Generic Name: eliglustat (EL i GLOO stat)
Brand Name: Cerdelga
What is eliglustat?
Eliglustat reduces the formation of a certain protein in the body in people with type 1 Gaucher disease.
Gaucher disease is a genetic condition in which the body lacks the enzyme needed to break down certain fatty materials (lipids). Lipids can build up in the body, causing symptoms such as easy bruising or bleeding, weakness, anemia, bone or joint pain, enlarged liver or spleen, or weakened bones that are easily fractured.
Eliglustat is used to treat mild to moderate type 1 Gaucher disease in adults. Eliglustat is used only if a specific liver enzyme (2D6) in your body breaks down or metabolizes drugs at a certain rate.
Eliglustat may improve the condition of the liver, spleen, bones, and blood cells in people with Type I Gaucher disease. However, eliglustat is not a cure for this condition.
Eliglustat may also be used for purposes not listed in this medication guide.
What is the most important information I should know about eliglustat?
You should not use eliglustat if you have severe liver disease.
TELL YOUR DOCTOR ABOUT ALL OTHER MEDICINES YOU USE. Some drugs can raise or lower your blood levels of eliglustat, which may cause side effects or make eliglustat less effective. Eliglustat can also affect blood levels of certain other drugs, making them less effective or increasing side effects.
What should I discuss with my healthcare provider before taking eliglustat?
Sometimes it is not safe to use certain medications at the same time. Some drugs can raise or lower your blood levels of eliglustat, which may cause side effects or make eliglustat less effective. Eliglustat can also affect blood levels of certain other drugs, making them less effective or increasing side effects.
Your doctor may need to change your treatment plan if you use any of the following drugs:
heart or blood pressure medications;
an antidepressant; or
medicine to treat a mental illness.
You should not use eliglustat if you are allergic to it, or if you have severe liver disease.
To make sure eliglustat is safe for you, tell your doctor if you have:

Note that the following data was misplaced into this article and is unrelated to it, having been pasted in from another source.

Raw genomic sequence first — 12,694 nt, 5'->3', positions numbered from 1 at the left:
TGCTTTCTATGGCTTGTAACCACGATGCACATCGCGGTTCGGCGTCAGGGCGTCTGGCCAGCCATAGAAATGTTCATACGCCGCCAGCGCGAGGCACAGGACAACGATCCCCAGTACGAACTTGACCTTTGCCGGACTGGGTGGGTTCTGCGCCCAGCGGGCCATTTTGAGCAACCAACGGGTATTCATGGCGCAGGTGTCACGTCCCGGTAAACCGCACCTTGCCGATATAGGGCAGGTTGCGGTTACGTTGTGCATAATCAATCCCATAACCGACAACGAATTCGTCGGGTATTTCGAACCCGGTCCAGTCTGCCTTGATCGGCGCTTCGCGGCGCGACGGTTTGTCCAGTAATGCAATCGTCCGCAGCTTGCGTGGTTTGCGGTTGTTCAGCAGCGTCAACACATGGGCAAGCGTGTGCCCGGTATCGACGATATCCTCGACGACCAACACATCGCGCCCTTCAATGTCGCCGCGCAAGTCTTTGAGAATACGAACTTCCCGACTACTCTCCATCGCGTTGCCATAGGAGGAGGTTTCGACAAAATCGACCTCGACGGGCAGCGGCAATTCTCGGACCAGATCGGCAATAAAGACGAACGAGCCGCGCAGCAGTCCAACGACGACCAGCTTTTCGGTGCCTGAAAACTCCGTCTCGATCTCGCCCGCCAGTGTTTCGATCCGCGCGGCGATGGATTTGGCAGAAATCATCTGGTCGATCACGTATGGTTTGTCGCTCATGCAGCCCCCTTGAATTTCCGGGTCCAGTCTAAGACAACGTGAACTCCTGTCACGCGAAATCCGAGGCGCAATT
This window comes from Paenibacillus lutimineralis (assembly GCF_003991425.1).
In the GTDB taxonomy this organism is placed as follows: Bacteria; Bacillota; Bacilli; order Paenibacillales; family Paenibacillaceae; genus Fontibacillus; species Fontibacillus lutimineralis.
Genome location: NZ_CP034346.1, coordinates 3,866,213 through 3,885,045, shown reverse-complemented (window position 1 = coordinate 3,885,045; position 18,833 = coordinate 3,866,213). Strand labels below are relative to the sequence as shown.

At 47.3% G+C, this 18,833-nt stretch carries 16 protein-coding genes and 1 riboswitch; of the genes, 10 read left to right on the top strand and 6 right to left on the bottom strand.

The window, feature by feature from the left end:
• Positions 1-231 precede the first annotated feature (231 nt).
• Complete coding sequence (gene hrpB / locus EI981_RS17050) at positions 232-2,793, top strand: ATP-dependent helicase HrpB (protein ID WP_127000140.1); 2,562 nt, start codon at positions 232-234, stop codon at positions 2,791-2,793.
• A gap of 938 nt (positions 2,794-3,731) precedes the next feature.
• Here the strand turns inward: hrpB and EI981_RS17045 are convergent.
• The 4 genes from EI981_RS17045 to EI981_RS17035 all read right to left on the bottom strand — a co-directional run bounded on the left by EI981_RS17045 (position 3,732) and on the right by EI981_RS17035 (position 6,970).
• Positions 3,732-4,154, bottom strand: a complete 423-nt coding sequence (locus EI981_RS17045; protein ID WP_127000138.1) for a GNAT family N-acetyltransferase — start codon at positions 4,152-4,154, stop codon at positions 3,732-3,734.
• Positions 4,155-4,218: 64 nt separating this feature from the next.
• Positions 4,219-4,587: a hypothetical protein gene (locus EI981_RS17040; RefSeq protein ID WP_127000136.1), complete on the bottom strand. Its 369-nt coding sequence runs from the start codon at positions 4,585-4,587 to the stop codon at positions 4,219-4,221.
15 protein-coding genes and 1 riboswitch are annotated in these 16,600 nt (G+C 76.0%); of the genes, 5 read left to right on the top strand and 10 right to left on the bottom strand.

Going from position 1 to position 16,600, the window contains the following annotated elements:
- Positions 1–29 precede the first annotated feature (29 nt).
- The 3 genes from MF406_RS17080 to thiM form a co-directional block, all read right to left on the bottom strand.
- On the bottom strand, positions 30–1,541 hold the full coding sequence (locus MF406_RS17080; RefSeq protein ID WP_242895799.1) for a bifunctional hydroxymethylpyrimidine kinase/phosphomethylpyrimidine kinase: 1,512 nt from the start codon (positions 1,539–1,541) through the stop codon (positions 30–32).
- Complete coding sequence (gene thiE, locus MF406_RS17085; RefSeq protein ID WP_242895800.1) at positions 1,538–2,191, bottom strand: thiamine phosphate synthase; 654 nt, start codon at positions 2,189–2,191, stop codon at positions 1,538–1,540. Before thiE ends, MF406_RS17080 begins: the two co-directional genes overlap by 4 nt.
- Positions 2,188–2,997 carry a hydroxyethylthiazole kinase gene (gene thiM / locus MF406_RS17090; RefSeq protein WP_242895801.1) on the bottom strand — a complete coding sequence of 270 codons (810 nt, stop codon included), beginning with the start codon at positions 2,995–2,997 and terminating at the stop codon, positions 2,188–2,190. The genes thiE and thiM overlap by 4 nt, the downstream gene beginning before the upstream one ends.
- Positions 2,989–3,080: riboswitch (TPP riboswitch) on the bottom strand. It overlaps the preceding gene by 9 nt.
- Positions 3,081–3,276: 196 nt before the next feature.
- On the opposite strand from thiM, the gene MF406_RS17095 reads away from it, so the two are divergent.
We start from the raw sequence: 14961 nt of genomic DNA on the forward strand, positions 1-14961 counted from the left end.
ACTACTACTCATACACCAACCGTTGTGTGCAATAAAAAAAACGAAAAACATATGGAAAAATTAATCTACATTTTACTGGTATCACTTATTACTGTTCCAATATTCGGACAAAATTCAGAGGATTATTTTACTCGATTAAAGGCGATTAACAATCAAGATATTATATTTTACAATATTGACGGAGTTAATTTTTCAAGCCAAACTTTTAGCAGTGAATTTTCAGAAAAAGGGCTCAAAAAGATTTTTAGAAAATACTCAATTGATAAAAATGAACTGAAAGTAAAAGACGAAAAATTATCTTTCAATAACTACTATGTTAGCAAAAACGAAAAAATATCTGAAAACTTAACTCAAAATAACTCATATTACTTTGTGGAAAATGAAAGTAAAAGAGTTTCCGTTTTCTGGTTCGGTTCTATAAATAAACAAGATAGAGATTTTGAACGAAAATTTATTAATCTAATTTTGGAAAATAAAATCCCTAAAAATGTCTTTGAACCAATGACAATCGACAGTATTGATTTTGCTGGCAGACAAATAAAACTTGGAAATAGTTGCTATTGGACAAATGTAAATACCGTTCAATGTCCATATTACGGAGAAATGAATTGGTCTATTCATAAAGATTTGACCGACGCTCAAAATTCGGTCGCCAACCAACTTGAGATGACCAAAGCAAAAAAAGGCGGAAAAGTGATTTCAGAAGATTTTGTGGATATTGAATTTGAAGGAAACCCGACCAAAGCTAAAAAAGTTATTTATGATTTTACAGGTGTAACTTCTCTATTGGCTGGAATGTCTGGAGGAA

long QT syndrome or other heart rhythm disorder;
heart disease or prior heart attack;
liver disease; or
FDA pregnancy category C. It is not known whether eliglustat will harm an unborn baby. Tell your doctor if you are pregnant or plan to become pregnant while using this medicine.
It is not known whether eliglustat passes into breast milk or if it could harm a nursing baby. You should not breast-feed while using this medicine.
Do not give this medication to anyone under 18 years old without medical advice.
How should I take eliglustat?
Your doctor will perform a genotype blood test to make sure eliglustat is the right treatment for you.
Follow all directions on your prescription label. Your doctor may occasionally change your dose to make sure you get the best results. Do not take this medicine in larger or smaller amounts or for longer than recommended.
If you switched to eliglustat from another enzyme replacement medicine, wait at least 24 hours after your last dose of the other medicine before you start taking eliglustat.
Eliglustat is usually taken 1 or 2 times per day, based on the results of your genotype test. Follow your doctor's dosing instructions very carefully.
Take this medicine with a full glass of water.
You may take eliglustat with or without food. Take the medicine at the same time each day.
Do not crush, open, or dissolve an eliglustat capsule. Swallow it whole.
Your heart function may need to be checked using an electrocardiograph or ECG (sometimes called an EKG).
Use eliglustat regularly to get the most benefit. Get your prescription refilled before you run out of medicine completely.
Store at room temperature away from moisture and heat.
What happens if I miss a dose?
If you miss a dose of eliglustat, skip the missed dose and only take the next regularly scheduled dose. Do not take extra medicine to make up the missed dose.
What happens if I overdose?
Seek emergency medical attention or call the Poison Help line at 1-800-222-1222.